Parshat Bechukotai, though short, is powerful. Following an entire book of holiness, the stakes are laid out. The pursuit of holiness in the land that is holy is a high stakes endeavor. The achievement brings wonderful blessing; food, peace, health. For us, who enjoy walking in this holy place, the blessings are abundant. Though we know from history, so is the …. opposite.
5th aliya (26:10-46) And I will be in your midst; I, your G-d, You, my people. I will remove the yokes from you and you will walk proudly. But if you do not do My mitzvoth, I too will not pay attention to you. You will be subjected to illness, to enemies, to drought. If you persist in ignoring Me, I will persist in ignoring you, leaving you vulnerable to war, pestilence, famine. Your holy places will be vanquished, your cities destroyed; you will be scattered around the world. Then the land will have the rest of its Shmita. You will be panicked in your exile, afraid of a driven leaf. You will admit your failings; I will remember my promises to you. Even in your dispersion, I will not allow you to be destroyed.
Failure to live up to the demands of this holy place brings desolation and exile. The desolation of the land of Israel without the Jewish people is legendary. Chilling. The Jewish diaspora, Jewish history, is predicted here; who needs a description of its fulfillment? Jewish suffering in exile was taken by other religions to be a sign of the rejection of the Jew. The return to the land of Israel, so unexpected, so unprecedented, and so dynamic is a powerful refutation of that. If the exile was Divine displeasure with our dismissive attitude to Him, the return to the land can only be Divine pleasure in bringing us close. And a charge for us; to never be dismissive of Him, but to engage, to search, to reach. What privileged times we, the undeserving, are fortunate to be a part of. And how vigilant we need be to not again be dismissive of Him in His land.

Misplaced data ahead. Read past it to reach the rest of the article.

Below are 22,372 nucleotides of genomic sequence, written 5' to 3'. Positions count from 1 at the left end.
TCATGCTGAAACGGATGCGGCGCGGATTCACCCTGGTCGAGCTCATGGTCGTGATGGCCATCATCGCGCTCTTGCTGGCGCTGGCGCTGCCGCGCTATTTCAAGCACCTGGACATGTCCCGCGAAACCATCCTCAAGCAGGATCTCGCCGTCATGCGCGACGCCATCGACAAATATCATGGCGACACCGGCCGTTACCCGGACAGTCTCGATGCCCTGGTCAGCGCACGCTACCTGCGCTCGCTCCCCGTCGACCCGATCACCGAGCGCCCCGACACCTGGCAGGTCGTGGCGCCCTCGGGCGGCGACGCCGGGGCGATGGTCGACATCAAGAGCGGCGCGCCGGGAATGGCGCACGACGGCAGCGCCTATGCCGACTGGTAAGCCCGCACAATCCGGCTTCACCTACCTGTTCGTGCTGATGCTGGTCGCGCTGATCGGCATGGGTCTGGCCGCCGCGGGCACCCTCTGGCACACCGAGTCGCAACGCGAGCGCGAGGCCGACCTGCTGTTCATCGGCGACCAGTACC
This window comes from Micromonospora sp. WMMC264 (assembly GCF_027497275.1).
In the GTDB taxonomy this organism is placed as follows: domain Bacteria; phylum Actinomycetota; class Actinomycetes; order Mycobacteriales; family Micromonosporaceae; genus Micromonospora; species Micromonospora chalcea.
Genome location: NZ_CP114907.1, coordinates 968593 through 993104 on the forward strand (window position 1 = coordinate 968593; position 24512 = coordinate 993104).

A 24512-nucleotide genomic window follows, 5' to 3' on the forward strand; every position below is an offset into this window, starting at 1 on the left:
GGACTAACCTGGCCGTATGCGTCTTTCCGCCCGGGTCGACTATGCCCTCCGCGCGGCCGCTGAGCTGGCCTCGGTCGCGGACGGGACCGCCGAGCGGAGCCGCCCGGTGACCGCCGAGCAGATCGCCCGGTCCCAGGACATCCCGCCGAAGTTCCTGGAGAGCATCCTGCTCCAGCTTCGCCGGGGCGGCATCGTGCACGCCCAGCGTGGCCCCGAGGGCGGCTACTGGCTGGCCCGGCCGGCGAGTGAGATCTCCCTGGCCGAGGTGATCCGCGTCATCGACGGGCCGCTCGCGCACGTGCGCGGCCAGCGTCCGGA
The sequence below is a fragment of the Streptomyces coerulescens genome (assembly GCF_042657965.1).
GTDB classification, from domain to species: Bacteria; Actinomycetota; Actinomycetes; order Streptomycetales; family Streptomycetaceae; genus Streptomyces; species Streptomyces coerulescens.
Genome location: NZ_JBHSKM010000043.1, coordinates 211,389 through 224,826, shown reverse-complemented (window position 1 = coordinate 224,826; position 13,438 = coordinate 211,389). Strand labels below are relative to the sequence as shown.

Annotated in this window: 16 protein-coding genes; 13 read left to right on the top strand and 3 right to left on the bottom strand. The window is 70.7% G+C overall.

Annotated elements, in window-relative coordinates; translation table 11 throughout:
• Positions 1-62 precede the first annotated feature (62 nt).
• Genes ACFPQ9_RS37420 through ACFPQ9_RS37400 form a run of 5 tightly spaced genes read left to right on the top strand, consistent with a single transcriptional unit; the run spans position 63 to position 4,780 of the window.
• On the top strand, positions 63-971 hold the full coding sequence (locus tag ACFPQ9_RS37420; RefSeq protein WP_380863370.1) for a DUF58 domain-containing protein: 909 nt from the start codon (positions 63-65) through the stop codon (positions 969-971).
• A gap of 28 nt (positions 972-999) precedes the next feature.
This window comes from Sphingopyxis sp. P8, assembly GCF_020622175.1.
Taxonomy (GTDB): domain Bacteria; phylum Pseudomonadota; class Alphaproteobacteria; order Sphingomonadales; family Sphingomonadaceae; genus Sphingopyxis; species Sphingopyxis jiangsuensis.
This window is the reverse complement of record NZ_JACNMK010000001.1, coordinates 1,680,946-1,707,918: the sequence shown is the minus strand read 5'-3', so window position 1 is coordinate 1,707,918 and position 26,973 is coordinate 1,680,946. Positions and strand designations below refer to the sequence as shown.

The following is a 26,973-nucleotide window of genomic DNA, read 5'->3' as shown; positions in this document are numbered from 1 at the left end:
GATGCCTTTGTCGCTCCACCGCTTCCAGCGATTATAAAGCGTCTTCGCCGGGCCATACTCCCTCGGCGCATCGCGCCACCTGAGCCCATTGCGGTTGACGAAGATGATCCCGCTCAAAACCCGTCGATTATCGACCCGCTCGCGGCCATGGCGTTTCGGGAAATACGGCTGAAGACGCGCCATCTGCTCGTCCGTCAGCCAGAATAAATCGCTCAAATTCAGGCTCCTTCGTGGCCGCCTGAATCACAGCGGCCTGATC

6th aliya (27:1-15) When you make a vow of your value to G-d, there are set values for different ages and stations. This value is given to the Mikdash. If you pledge an animal, it is given and should not be switched. A pledge of a home may be given or redeemed.